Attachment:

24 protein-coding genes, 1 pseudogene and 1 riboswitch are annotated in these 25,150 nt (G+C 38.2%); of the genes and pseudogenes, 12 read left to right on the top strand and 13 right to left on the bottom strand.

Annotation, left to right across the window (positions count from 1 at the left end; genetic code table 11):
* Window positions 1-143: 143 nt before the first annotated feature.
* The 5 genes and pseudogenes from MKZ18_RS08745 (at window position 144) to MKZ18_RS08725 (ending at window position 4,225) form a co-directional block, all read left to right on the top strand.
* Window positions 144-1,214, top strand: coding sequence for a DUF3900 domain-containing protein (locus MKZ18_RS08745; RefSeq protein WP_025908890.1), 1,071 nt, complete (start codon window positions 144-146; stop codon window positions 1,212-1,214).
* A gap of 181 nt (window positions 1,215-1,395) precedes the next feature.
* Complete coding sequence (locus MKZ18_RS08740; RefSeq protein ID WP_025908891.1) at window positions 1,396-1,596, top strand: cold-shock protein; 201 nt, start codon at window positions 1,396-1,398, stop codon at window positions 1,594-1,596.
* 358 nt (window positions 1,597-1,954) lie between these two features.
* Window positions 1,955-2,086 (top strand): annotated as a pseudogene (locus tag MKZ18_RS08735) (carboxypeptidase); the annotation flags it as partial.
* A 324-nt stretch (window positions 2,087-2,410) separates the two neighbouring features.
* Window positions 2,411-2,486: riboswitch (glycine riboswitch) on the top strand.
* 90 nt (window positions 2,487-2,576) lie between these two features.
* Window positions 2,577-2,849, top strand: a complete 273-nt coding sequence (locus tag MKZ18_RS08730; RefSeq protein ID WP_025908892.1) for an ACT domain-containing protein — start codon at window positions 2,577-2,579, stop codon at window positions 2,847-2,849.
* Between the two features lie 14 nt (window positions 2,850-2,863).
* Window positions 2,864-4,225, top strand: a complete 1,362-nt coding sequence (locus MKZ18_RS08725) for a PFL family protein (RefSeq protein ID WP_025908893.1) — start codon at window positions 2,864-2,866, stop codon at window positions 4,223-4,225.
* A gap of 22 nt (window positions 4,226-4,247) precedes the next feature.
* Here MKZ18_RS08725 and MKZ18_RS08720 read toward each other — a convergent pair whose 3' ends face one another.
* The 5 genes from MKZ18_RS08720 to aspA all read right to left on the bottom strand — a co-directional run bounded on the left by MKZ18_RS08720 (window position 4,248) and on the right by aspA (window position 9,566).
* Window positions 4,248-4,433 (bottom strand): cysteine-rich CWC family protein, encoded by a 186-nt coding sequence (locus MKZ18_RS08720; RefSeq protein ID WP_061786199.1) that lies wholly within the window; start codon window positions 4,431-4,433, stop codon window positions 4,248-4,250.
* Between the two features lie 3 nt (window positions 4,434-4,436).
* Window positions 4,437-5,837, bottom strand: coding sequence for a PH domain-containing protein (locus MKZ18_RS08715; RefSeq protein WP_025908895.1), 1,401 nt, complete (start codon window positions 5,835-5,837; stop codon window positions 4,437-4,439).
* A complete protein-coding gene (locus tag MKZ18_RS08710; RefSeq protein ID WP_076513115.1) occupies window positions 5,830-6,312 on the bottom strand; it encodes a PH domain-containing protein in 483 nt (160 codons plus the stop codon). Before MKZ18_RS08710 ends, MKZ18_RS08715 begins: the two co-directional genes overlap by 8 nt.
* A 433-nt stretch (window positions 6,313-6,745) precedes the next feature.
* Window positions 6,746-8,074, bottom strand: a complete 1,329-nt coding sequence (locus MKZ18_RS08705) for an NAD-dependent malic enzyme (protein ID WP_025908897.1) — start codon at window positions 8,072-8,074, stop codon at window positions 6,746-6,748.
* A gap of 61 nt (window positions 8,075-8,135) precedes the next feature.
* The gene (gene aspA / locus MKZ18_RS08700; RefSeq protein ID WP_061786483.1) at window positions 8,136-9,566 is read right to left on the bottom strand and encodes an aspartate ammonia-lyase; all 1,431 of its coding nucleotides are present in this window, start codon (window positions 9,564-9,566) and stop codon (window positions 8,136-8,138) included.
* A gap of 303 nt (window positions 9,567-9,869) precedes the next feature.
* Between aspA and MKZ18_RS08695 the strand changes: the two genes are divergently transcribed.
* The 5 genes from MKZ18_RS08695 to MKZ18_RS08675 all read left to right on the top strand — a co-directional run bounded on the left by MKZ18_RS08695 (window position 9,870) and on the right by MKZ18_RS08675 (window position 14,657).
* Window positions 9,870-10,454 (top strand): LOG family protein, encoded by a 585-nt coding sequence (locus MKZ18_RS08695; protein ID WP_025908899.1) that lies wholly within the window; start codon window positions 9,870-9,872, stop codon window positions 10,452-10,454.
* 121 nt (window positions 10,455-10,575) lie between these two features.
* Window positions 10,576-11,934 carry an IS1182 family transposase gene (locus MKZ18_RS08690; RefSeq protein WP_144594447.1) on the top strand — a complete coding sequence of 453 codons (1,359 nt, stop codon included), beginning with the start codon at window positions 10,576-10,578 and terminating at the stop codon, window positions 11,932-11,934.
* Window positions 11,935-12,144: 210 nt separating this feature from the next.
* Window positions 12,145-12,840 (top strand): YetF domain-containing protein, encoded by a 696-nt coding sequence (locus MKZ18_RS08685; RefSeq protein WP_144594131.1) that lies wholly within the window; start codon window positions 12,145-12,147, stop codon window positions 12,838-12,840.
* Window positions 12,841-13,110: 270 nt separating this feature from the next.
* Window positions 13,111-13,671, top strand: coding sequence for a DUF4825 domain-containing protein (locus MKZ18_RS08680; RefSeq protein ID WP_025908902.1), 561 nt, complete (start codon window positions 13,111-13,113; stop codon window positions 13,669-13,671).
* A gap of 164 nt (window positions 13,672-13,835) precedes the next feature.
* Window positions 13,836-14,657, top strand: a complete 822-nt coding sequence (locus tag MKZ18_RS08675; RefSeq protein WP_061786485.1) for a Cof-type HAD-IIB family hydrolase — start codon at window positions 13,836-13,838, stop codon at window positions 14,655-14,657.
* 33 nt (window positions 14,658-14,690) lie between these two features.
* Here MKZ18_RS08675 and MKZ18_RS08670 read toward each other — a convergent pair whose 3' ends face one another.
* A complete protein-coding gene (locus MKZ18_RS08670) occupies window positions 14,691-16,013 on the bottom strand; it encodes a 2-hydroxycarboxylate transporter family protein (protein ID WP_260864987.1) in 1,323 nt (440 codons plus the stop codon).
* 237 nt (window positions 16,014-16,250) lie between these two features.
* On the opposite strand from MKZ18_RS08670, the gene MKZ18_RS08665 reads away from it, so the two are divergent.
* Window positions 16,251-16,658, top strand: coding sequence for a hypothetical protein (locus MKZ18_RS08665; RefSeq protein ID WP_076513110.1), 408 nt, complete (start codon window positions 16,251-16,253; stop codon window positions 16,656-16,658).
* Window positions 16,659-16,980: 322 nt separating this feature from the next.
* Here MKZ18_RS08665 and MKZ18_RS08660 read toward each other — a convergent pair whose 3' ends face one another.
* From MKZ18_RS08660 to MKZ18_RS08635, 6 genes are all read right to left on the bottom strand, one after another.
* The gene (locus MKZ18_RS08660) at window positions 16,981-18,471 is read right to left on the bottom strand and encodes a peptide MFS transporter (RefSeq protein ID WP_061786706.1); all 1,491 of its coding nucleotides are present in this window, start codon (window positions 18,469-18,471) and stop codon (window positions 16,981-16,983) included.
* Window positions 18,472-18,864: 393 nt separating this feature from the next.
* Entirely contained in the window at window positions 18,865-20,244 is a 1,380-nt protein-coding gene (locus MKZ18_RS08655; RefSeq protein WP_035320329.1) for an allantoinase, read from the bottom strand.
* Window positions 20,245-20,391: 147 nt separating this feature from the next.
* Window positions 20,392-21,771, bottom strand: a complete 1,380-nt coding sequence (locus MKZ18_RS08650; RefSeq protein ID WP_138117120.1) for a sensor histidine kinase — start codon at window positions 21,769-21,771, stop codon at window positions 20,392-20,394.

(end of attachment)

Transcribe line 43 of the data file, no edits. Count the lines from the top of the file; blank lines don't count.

* On the opposite strand from MKZ18_RS08670, the gene MKZ18_RS08665 reads away from it, so the two are divergent.